Wu style Tai Chi Chuan comes to OPC
Sifu John Marchewitz has begun teaching the Wu style of Tai Chi at OPC and is encountering enthusiastic students. “I came here to strengthen my back,” says Harold Johnson, “and I’m pleased with the class. It’s harder and more challenging than I thought it would be, but I’m finding it worthwhile.”
Marchewitz has been teaching Wu style Tai Chi Chuan for 26 years and currently trains senior-age students at the Clarkston Senior Center, Clinton Township Senior Center and the Sterling Heights Senior Center. He also teaches beginning and intermediate classes in L’Anse Creuse, Trinity Lutheran in Mt. Clemens, the Rochester Community House and St. Margaret’s in St. Clair Shores. While teaching multiple sessions in these various locations, Sifu John is also constantly in training himself and speaks often of his Chinese teacher and of his practice with swords, double edge swords, spears and two-person training.
Wu style Tai Chi Chuan was introduced to the United States in Detroit in 1987 by Grand Master Eddie Wu Kwong Yu. By 2005, after several trips to Asia and many hours of training, John Marchewitz was the fifth student in this area to earn the title of Sifu and the honor of taking on disciples. He is certified at an advanced level by the International Wu Style Tai Chi Chuan Federation, which dates its history back to Master Wu Chuan Yau (1834-1902).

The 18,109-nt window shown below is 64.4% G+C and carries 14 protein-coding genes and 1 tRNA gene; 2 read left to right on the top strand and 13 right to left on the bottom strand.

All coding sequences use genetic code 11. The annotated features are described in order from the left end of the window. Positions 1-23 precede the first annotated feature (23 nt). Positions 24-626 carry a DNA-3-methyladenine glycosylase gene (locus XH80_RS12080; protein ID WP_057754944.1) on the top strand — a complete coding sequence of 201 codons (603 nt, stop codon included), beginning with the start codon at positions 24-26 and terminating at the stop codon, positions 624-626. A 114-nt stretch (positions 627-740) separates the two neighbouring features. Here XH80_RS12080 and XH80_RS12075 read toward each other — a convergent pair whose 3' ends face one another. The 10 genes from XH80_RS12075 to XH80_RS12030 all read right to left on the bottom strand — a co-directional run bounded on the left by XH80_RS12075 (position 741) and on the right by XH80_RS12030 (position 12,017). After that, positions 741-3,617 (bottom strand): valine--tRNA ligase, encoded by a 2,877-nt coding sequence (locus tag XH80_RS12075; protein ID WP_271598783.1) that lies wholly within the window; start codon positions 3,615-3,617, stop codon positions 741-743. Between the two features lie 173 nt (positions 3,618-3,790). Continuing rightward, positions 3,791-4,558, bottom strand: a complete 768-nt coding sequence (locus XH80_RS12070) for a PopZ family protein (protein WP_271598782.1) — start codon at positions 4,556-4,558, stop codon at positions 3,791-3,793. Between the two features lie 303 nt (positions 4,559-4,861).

Originally founded as a form of Martial Arts, the Wu style has received commendation with western medical professionals in Cardio-pulmonary rehabilitation, Neuro-muscular rehabilitation, Occupational Therapy, Oncology and specialized areas such as Parkinsonism, Autism and Muscular Sclerosis.
“The goal of these classes is to help seniors improve their balance, circulation and flexibility as well as enhancing breathing,” explains John. “During the class we involve every muscle and joint in its natural range of motion, taking into account the needs and limitations of each participant.”▿